A unique poinsettia that has not been seen for 400 years will be visible from TODAY

A unique poinsettia that has not been seen in 400 years will be visible TODAY – and that’s exactly how you can see it

  • The crescent moon passes Jupiter and Saturn and forms a conjunction on December 17th
  • Jupiter and Saturn will appear as one star in a “Great Conjunction” on December 21st
  • The two planets are said to align themselves close to Earth for the first time in 400 years
  • Star gazers can spot the phenomenon around 9 p.m. Australian Eastern Time
  • Anyone using a telescope can also see the individual planets and their moons

For the first time in 400 years, a unique poinsettia will adorn the sky on Thursday.

Jupiter and Saturn will align in the night sky on December 21st and appear as a single bright star in a moment known as the “Great Conjunction”.

But Australian stargazers will be able to see the phenomenon as early as Thursday, when Jupiter slowly approaches Saturn, according to the Perth Observatory website.

Matt Woods of the Perth Observatory said that to see the conjunction Thursday, Australians should look south-west low on the horizon between 7:30 p.m. and 9:30 p.m.

The Australian sky will come with one

The Australian skies will light up with a “one-off” event when Jupiter and Saturn (see picture above) meet in a “grand conjunction” on December 21 at around 9 p.m. (AEDT)

The two planets appear as a bright star in the night sky (example diagram shown)

The two planets appear as a bright star in the night sky (example diagram shown)

Jupiter will be “one of the brightest in the west” with the moon and the two planets forming a triangular formation.

Mr. Woods said the last time the rare planetary alignment appeared so close to Earth, “the telescope had just been invented”.

“It gets pretty close every couple of decades, but the last time they were that close was when Galileo was still alive on July 16, 1623,” he said

Mr. Woods said the Grand Conjunction was “visible all over the world” and could be enjoyed by die-hard enthusiasts and the occasional star gazer alike.

“They appear near a star between 7:30 p.m. and 9:30 p.m. (AWST) and you don’t need a telescope to see them,” he explained.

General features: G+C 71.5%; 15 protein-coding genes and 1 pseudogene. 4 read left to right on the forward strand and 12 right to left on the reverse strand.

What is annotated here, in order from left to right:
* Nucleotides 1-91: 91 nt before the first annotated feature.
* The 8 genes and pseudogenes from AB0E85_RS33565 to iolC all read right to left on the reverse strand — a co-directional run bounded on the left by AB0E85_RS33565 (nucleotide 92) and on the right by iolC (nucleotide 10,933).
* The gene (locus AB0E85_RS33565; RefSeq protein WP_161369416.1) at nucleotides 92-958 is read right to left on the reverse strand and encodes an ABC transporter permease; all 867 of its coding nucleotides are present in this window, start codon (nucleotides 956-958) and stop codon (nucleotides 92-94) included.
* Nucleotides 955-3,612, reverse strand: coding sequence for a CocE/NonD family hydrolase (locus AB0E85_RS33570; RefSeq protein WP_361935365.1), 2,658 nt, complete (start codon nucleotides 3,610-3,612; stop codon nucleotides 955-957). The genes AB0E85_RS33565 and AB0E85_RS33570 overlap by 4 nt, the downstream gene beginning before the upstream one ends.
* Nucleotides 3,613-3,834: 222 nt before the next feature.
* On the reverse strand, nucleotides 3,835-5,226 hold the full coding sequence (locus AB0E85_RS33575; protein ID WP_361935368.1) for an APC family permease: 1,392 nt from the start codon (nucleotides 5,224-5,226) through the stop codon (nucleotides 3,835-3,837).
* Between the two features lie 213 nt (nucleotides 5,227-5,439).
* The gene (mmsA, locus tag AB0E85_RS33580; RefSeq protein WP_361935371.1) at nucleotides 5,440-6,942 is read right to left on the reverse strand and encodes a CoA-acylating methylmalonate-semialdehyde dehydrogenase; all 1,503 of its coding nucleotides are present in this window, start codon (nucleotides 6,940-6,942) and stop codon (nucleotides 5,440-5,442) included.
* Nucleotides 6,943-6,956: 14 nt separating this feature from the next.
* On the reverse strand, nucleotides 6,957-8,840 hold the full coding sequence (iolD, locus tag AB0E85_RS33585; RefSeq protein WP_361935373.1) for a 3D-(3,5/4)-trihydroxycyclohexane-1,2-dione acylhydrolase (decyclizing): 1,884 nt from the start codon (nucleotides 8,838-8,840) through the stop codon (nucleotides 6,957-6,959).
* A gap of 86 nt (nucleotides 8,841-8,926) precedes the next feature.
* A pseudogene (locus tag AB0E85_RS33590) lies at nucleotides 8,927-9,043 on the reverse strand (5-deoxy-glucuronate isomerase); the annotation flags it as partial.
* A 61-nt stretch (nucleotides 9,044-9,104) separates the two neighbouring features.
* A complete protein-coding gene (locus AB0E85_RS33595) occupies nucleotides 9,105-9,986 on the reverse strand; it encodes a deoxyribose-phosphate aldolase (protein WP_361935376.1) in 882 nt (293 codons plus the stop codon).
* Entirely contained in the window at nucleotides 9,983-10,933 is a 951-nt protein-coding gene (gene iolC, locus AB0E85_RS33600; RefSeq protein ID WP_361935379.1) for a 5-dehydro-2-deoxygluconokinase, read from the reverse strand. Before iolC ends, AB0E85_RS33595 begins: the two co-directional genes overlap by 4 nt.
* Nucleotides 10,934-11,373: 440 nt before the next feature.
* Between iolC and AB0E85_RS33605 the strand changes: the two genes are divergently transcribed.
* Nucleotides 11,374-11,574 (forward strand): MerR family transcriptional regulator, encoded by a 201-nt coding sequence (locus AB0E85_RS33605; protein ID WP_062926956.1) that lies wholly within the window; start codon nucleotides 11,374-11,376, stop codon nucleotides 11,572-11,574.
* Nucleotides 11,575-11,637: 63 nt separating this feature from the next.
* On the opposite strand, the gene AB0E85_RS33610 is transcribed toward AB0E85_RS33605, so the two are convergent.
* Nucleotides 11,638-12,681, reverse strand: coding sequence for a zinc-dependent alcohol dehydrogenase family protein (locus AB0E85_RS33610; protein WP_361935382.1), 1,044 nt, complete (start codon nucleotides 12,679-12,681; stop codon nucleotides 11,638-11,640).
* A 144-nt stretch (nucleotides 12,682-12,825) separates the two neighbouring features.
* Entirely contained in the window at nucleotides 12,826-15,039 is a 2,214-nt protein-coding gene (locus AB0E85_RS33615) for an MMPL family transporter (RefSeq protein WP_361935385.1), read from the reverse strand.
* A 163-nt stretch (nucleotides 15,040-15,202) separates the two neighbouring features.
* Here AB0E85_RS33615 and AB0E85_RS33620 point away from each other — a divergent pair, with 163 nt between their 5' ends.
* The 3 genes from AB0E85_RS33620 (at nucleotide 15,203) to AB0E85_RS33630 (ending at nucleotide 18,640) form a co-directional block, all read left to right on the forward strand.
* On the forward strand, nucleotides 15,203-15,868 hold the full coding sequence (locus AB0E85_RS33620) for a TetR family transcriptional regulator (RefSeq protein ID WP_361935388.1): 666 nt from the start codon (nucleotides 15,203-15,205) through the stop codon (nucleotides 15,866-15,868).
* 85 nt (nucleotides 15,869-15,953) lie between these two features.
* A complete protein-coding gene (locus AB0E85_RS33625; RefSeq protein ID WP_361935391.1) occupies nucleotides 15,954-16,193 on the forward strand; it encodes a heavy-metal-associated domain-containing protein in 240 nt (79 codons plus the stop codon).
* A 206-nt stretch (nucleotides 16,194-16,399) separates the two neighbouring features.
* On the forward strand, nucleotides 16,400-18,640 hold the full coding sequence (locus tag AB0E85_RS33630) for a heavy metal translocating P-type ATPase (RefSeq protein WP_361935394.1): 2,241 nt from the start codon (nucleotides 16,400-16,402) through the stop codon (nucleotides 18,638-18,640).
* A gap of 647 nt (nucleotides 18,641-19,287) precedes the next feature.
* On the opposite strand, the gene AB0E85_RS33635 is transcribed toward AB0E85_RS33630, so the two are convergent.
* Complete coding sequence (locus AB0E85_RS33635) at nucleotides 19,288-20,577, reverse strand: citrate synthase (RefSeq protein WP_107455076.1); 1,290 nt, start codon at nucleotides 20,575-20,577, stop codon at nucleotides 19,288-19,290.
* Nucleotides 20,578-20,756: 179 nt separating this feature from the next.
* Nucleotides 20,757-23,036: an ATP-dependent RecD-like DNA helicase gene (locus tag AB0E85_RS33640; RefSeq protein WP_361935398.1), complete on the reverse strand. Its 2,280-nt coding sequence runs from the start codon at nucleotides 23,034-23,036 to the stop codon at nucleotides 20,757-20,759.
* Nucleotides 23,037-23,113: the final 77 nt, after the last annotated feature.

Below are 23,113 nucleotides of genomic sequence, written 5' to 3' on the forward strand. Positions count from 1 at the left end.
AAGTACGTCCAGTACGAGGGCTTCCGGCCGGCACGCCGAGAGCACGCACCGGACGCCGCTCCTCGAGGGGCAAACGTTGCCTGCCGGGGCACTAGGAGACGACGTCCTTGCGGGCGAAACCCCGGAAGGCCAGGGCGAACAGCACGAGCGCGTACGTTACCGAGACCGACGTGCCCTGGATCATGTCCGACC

“It’s something people can just go into their backyards and look at.”

The phenomenon will be visible around 9 p.m. on the east coast.

Mr Woods said stargazers using binoculars or a telescope might even be able to see the planets and their individual moons up close.

Both planets will be visible for a week around December 21st.

Saturn’s largest moon, Titan, is the second largest in the solar system and the only place outside of Earth where surface fluid has been found.

Stargazers using a telescope (file image shown) can also see the individual planets and their moons.  The phenomenon last occurred around 400 years ago

Stargazers using a telescope (file image shown) can also see the individual planets and their moons. The phenomenon last occurred around 400 years ago

Mr. Woods also urged stargazers to find a flat and clear area to discover the planets.

“They’re pretty low on the horizon. So if people in the west have buildings or trees on the horizon, it’s better to get out early and take a look,” he explained.

“Or just go to a local park and give it a try.”

Mr. Woods greeted stargazers who joined the Perth Observatory and the Fremantle Sidewalk Astronomy to observe the phenomenon at North Coogee Dogs Beach.

THE STAR OF BETHLEHEM: INSPIRED THE THREE WISE MEN TO BABY JESUS ​​IN BIBLE STORIES

The star of Bethlehem or the poinsettia is said to have inspired the three wise men from the east to visit the baby Jesus in Bible stories.

It appears in the nativity story of the Gospel of Matthew, where they are said to have asked King Herod of Judea where he was born as King of the Jews. For we have seen his star in the east and have come to worship him. ‘

It is said that the star took them to the hometown of Jesus, where they worshiped him and gave him gifts of golden frankincense and myrrh.

The Gospel describes the visitors as “magicians”, which is usually translated as “wise”, but can also be called astronomer / astrologer.

Astronomers have made several attempts to calculate what that star could have been – whether it was a celestial event or a pious fiction.

The famous German astronomer Johannes Kepler wrote in 1614 that he believed that the “Star of Bethlehem” in the biblical story of the three wise men could have been a rare triple lead from Jupiter, Saturn and Venus.

This would create a very bright point of light in the sky that would only appear for a few days. A similar conjunction should take place at Christmas 2020.

Other theories are a supernova explosion that comes pretty close – which could appear like a very, very bright sky or even a comet for a relatively short period of time.

Chinese and Korean stargazers have written over a bright object that may have been around 5 BC. Was a comet or supernova and has been seen for more than 70 days.

Ancient astronomers wrote about comets that “hang” over certain cities – just as the star of Bethlehem is supposed to “stand” over the place where Jesus was born – the city of Bethlehem.

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